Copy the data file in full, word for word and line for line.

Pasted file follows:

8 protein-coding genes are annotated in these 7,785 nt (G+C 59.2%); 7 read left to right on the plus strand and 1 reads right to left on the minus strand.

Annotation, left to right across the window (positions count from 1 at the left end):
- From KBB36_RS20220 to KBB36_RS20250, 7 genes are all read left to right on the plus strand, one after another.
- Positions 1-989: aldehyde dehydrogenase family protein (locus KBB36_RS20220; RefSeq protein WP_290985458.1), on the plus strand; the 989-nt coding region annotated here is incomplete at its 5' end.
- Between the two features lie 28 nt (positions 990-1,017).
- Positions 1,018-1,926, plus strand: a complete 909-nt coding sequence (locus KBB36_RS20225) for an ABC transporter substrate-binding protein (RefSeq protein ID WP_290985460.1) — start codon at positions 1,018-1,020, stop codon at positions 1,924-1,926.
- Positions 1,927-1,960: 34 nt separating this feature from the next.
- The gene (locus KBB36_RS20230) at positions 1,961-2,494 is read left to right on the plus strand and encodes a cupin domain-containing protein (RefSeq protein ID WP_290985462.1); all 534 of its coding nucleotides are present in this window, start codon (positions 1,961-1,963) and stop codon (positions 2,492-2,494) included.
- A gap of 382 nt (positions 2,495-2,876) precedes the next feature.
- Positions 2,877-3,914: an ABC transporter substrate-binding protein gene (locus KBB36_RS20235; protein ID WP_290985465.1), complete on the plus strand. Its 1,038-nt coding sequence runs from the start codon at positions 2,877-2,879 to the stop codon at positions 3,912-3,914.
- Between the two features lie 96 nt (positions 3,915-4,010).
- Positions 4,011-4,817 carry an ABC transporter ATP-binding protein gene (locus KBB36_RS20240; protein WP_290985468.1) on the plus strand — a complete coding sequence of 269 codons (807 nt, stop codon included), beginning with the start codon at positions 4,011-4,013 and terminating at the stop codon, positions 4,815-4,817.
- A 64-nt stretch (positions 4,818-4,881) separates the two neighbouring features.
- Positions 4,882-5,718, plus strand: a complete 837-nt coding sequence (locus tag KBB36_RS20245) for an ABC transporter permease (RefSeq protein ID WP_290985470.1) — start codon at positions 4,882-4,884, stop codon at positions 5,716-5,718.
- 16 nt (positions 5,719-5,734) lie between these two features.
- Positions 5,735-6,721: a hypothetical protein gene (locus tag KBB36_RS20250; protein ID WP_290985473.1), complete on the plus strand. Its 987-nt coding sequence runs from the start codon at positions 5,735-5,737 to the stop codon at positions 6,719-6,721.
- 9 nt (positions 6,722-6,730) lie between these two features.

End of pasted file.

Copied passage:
8 protein-coding genes are annotated in these 7,785 nt (G+C 59.2%); 7 read left to right on the plus strand and 1 reads right to left on the minus strand.

Annotation, left to right across the window (positions count from 1 at the left end):
- From KBB36_RS20220 to KBB36_RS20250, 7 genes are all read left to right on the plus strand, one after another.
- Positions 1-989: aldehyde dehydrogenase family protein (locus KBB36_RS20220; RefSeq protein WP_290985458.1), on the plus strand; the 989-nt coding region annotated here is incomplete at its 5' end.
- Between the two features lie 28 nt (positions 990-1,017).
- Positions 1,018-1,926, plus strand: a complete 909-nt coding sequence (locus KBB36_RS20225) for an ABC transporter substrate-binding protein (RefSeq protein ID WP_290985460.1) — start codon at positions 1,018-1,020, stop codon at positions 1,924-1,926.
- Positions 1,927-1,960: 34 nt separating this feature from the next.
- The gene (locus KBB36_RS20230) at positions 1,961-2,494 is read left to right on the plus strand and encodes a cupin domain-containing protein (RefSeq protein ID WP_290985462.1); all 534 of its coding nucleotides are present in this window, start codon (positions 1,961-1,963) and stop codon (positions 2,492-2,494) included.
- A gap of 382 nt (positions 2,495-2,876) precedes the next feature.
- Positions 2,877-3,914: an ABC transporter substrate-binding protein gene (locus KBB36_RS20235; protein ID WP_290985465.1), complete on the plus strand. Its 1,038-nt coding sequence runs from the start codon at positions 2,877-2,879 to the stop codon at positions 3,912-3,914.
- Between the two features lie 96 nt (positions 3,915-4,010).
- Positions 4,011-4,817 carry an ABC transporter ATP-binding protein gene (locus KBB36_RS20240; protein WP_290985468.1) on the plus strand — a complete coding sequence of 269 codons (807 nt, stop codon included), beginning with the start codon at positions 4,011-4,013 and terminating at the stop codon, positions 4,815-4,817.
- A 64-nt stretch (positions 4,818-4,881) separates the two neighbouring features.
- Positions 4,882-5,718, plus strand: a complete 837-nt coding sequence (locus tag KBB36_RS20245) for an ABC transporter permease (RefSeq protein ID WP_290985470.1) — start codon at positions 4,882-4,884, stop codon at positions 5,716-5,718.
- 16 nt (positions 5,719-5,734) lie between these two features.
- Positions 5,735-6,721: a hypothetical protein gene (locus tag KBB36_RS20250; protein ID WP_290985473.1), complete on the plus strand. Its 987-nt coding sequence runs from the start codon at positions 5,735-5,737 to the stop codon at positions 6,719-6,721.
- 9 nt (positions 6,722-6,730) lie between these two features.